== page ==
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Hey guys I have a question. I have a 56 Chevy truck that I want to turn into my do it all truck. I have an LS7 to drop into it, as well as a line on an air suspension setup. I want a Hot Rod, and the LS7 should provide the muscle for that, but I also want to take my car to my favorite trailheads to go mountain biking, skiing, etc. So I need 4WD. But I also want a Manual because I enjoy driving. I know this is a complicated checklist, so ill simplify it:
4WD
Manual
Strong
Does anyone have any ideas? thanks so much!
 

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ROCKLAND Std Gear makes a T56 conversion. Never used it, know nothing about it. Someone else (Transdapt, Novak or Advance Adapters) makes a kit to convert a Muncie 4spd to 4WD use. This involves changing out the mainshaft on the Muncie. Otherwise your choices are T5 (too weak) SM465 (3spd and not suited for hotrodding) and a few others. Im a stick guy and I'll slap myself for this but you're probably better off going with a 4L60e 4 speed Automatic.

The problem with converting a non 4wd stickshift to a 4wd stickshift is the short-run, low availability and unknown quality and lifespan of the non-oem mainshaft necessary to make it work. The OD automatic covers a lot of your trouble areas; its readily accessable, easily serviceable and a common swap. They can also be easily built to handle the LS power with a long service life. Just make sure to use a fluid cooler and a quality ATF in the proper quantity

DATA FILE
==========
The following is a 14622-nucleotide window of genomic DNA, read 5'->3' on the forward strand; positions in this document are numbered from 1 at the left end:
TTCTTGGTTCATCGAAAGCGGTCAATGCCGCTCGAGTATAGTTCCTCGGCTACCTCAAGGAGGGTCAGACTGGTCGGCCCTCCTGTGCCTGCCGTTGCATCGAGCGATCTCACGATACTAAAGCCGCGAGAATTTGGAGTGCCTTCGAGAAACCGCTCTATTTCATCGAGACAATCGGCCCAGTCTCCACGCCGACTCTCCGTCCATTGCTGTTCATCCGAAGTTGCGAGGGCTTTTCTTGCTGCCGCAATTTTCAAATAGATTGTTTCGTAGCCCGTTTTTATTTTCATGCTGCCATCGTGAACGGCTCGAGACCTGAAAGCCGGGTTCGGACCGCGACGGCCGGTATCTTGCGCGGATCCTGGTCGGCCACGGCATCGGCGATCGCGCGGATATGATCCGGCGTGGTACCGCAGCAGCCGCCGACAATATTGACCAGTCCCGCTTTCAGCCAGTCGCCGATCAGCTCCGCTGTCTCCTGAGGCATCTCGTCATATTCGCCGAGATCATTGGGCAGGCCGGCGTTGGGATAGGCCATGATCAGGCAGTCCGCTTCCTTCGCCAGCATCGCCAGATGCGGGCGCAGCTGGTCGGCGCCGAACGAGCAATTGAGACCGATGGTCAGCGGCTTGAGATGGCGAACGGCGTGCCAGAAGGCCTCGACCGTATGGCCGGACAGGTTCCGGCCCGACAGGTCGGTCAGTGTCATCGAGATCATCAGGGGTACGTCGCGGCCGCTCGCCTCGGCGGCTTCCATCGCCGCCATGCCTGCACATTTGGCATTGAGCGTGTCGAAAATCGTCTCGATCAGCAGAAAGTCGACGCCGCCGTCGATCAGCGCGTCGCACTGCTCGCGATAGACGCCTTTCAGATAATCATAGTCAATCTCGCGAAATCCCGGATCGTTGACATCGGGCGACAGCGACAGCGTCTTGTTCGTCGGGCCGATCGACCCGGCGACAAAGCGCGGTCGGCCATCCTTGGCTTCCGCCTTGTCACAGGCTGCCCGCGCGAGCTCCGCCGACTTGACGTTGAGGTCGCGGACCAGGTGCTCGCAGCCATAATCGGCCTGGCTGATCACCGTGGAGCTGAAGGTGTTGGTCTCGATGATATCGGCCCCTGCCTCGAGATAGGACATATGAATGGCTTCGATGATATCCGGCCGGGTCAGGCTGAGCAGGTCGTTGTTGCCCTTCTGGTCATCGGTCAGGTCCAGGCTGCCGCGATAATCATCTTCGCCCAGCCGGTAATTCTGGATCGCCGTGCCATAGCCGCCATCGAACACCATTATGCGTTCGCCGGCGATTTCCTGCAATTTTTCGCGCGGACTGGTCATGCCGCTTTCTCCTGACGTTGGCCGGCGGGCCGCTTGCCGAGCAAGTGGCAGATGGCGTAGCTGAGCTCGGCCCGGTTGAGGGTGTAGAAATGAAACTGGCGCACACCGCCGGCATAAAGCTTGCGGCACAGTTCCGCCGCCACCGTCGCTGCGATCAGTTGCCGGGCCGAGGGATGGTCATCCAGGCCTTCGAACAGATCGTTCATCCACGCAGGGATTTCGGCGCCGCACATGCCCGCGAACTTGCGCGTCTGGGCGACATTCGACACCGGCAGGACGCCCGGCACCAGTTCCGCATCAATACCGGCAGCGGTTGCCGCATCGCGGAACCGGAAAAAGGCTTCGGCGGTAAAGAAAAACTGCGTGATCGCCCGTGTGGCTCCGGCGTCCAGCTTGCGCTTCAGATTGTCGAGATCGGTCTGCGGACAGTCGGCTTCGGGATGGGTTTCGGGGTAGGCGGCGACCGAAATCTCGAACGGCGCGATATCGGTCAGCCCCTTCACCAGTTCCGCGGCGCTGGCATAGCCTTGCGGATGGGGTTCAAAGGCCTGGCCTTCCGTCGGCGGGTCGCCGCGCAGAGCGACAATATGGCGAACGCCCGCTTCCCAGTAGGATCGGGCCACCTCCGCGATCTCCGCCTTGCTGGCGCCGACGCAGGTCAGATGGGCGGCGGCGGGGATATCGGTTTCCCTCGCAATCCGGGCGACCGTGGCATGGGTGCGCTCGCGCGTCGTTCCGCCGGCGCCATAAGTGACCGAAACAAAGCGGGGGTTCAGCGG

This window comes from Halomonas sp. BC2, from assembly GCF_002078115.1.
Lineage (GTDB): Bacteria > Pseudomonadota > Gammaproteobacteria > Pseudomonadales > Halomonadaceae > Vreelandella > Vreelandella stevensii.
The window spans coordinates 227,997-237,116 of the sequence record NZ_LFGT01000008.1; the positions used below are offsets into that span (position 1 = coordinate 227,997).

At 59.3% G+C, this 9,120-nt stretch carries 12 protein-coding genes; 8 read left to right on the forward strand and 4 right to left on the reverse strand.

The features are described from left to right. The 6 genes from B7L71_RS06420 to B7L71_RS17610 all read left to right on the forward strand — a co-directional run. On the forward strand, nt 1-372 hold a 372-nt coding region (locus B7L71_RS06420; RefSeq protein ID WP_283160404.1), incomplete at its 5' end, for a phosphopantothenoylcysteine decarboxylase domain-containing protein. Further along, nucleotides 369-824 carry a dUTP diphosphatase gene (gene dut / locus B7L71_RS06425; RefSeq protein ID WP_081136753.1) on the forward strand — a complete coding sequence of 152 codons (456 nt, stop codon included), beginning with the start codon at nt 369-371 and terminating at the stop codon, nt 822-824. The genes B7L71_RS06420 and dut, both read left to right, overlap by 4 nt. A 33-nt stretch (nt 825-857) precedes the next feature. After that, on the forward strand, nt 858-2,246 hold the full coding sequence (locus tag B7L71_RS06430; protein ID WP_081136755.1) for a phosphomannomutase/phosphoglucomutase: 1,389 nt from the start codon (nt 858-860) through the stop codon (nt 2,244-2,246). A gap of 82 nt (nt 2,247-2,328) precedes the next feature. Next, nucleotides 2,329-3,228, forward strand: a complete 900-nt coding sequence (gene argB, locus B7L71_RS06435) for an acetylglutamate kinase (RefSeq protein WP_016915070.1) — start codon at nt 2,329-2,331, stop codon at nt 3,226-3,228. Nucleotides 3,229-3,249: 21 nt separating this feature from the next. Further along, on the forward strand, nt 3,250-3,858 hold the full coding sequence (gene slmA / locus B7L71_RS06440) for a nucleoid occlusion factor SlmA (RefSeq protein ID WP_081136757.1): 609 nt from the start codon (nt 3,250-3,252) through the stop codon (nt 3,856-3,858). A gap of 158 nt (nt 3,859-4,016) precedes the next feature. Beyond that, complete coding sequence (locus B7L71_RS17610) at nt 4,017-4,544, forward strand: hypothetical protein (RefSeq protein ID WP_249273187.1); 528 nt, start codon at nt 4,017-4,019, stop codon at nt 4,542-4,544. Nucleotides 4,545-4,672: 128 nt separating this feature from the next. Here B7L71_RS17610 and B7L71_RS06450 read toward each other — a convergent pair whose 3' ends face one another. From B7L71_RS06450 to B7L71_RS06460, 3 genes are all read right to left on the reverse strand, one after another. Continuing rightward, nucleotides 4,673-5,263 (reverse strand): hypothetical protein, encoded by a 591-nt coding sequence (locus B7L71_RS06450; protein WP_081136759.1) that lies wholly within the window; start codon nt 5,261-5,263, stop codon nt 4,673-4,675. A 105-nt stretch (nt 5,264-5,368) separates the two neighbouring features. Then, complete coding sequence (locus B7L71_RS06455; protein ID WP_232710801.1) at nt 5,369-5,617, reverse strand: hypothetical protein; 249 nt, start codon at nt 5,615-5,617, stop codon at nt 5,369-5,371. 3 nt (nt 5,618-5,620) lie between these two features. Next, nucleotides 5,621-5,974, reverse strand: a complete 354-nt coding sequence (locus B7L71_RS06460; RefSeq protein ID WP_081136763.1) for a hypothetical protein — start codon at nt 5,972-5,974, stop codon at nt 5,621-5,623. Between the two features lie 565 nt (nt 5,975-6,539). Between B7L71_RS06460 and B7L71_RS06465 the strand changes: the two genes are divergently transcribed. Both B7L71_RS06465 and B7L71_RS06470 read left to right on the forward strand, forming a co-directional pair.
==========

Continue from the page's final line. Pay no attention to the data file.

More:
Nate
 

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Junkyard Kustoms
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I would also take the time to check out the Chevy NV4500 option, its a super strong transmission with a couple gear options. With that super low first you could crawl to any biking spot. just my .02c
 

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Yeah, GM already did it for you, the NV4500, and you get a great low-1st which most 4x4 guys would want. Just step up with the $...:)

Note if you go shopping, the GM and Dodge versions do not interchange.
 

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Hope you have plenty of room under there and a strong back LOL. The NV4500 is VERY finicky when it comes to lubricant. If you can find Castrol Syntorq LT 75w-85, its what you need. If you can't, then get the dealership equivalent. I've heard from Dan @ Quad in Roberts, Montana that guys have had good luck with the proper Amsoil equivalent. Personally, Id use the stuff from the $tealership and keep the receipt that way you have a leg to stand on if theres a service issue. A lot of rebuilders will blame the oil; to be fair, an improper lube will kill a 4500 in short order, its what Syntorq was designed for.
 

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Could go with the old standby. SM-465. Strong transmission, very close to the SM-420 that could have come in a '56 Chevy pickup, but GM used them from '73? until the NV-4500 came out in '90ish. No overdrive is the only hangup there. The NV-4500 will get you simmilar ratio's + an OD
 
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